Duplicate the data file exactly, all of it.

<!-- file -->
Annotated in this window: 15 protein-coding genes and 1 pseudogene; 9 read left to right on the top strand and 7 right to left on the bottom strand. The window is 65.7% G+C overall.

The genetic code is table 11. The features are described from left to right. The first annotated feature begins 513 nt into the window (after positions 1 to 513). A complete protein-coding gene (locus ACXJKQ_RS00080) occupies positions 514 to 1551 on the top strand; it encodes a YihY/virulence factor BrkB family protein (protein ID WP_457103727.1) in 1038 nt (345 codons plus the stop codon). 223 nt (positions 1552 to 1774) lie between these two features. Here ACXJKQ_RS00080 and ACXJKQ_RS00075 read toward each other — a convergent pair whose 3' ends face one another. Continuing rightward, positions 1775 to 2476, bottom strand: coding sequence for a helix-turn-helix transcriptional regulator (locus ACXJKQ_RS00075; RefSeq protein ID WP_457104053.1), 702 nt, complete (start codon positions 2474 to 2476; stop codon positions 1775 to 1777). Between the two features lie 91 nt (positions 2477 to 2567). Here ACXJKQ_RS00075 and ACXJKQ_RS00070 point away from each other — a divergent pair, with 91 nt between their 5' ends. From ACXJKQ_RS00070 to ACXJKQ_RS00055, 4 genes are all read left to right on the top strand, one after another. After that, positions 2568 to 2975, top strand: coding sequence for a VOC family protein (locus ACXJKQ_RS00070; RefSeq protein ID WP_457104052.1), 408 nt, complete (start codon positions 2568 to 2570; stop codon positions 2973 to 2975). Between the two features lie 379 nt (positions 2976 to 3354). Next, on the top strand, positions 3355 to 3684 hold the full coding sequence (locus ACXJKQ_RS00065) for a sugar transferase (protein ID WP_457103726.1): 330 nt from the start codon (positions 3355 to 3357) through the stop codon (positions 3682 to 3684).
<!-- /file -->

Annotated in this window: 15 protein-coding genes and 1 pseudogene; 9 read left to right on the top strand and 7 right to left on the bottom strand. The window is 65.7% G+C overall.

The genetic code is table 11. The features are described from left to right. The first annotated feature begins 513 nt into the window (after positions 1 to 513). A complete protein-coding gene (locus ACXJKQ_RS00080) occupies positions 514 to 1551 on the top strand; it encodes a YihY/virulence factor BrkB family protein (protein ID WP_457103727.1) in 1038 nt (345 codons plus the stop codon). 223 nt (positions 1552 to 1774) lie between these two features. Here ACXJKQ_RS00080 and ACXJKQ_RS00075 read toward each other — a convergent pair whose 3' ends face one another. Continuing rightward, positions 1775 to 2476, bottom strand: coding sequence for a helix-turn-helix transcriptional regulator (locus ACXJKQ_RS00075; RefSeq protein ID WP_457104053.1), 702 nt, complete (start codon positions 2474 to 2476; stop codon positions 1775 to 1777). Between the two features lie 91 nt (positions 2477 to 2567). Here ACXJKQ_RS00075 and ACXJKQ_RS00070 point away from each other — a divergent pair, with 91 nt between their 5' ends. From ACXJKQ_RS00070 to ACXJKQ_RS00055, 4 genes are all read left to right on the top strand, one after another. After that, positions 2568 to 2975, top strand: coding sequence for a VOC family protein (locus ACXJKQ_RS00070; RefSeq protein ID WP_457104052.1), 408 nt, complete (start codon positions 2568 to 2570; stop codon positions 2973 to 2975). Between the two features lie 379 nt (positions 2976 to 3354). Next, on the top strand, positions 3355 to 3684 hold the full coding sequence (locus ACXJKQ_RS00065) for a sugar transferase (protein ID WP_457103726.1): 330 nt from the start codon (positions 3355 to 3357) through the stop codon (positions 3682 to 3684).